The overdraft fee.
It’s the bane of our existence.
While we hate it, US banks feast on the charge: The industry made an eye-watering $14B+ on overdraft in 2019 [insert unprintable words].
The practice may be coming to an end
On Wednesday, Capital One announced it will eliminate overdraft, per CNBC. The bank — which charges customers $25-$35 for conducting transactions that exceed their balance — makes $150m a year on the hated fee.
With ~350 physical locations and 70k ATMs, Capital One is the biggest US bank to ax overdraft. Moving forward, it will:
- Place customers who’ve paid overdraft into a fee-draft protection service next year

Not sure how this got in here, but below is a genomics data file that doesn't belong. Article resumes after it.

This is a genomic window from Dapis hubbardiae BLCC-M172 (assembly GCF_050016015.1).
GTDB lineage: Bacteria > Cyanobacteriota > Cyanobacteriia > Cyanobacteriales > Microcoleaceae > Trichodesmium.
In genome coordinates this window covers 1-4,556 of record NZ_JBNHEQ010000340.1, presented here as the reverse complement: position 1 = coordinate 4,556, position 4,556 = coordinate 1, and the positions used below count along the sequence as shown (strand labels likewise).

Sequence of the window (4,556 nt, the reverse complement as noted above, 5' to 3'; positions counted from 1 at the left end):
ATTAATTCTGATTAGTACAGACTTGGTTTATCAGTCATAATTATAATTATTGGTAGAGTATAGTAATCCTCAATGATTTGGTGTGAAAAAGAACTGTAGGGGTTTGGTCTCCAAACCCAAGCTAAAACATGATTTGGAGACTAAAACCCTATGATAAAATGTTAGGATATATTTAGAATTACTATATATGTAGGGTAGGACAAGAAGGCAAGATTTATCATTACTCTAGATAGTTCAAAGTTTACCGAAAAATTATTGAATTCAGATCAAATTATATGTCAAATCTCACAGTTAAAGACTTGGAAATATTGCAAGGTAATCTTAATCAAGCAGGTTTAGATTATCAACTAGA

- Decline transactions for customers without overdraft protection
Overdraft fees have long been a point of contention
Earlier this year, a group of Democrat senators sent a letter to JPMorgan demanding that the bank return $1.5B in overdraft fees it made during COVID. JPMorgan’s CEO Jamie Dimon said “no.”
In what is probably not a coincidence, the Consumer Financial Protection Bureau (CFPB) said on Wednesday that it’s increasing oversight of banks that rely on overdraft.
Capital One’s move…
… could signal an industrywide change.
There is precedent for this: In 2019, brokerages (TD Ameritrade, Charles Schwab, Interactive Brokers) all got rid of trading commissions in quick succession so as to stay competitive.
If history repeated itself, then [insert fist pound].
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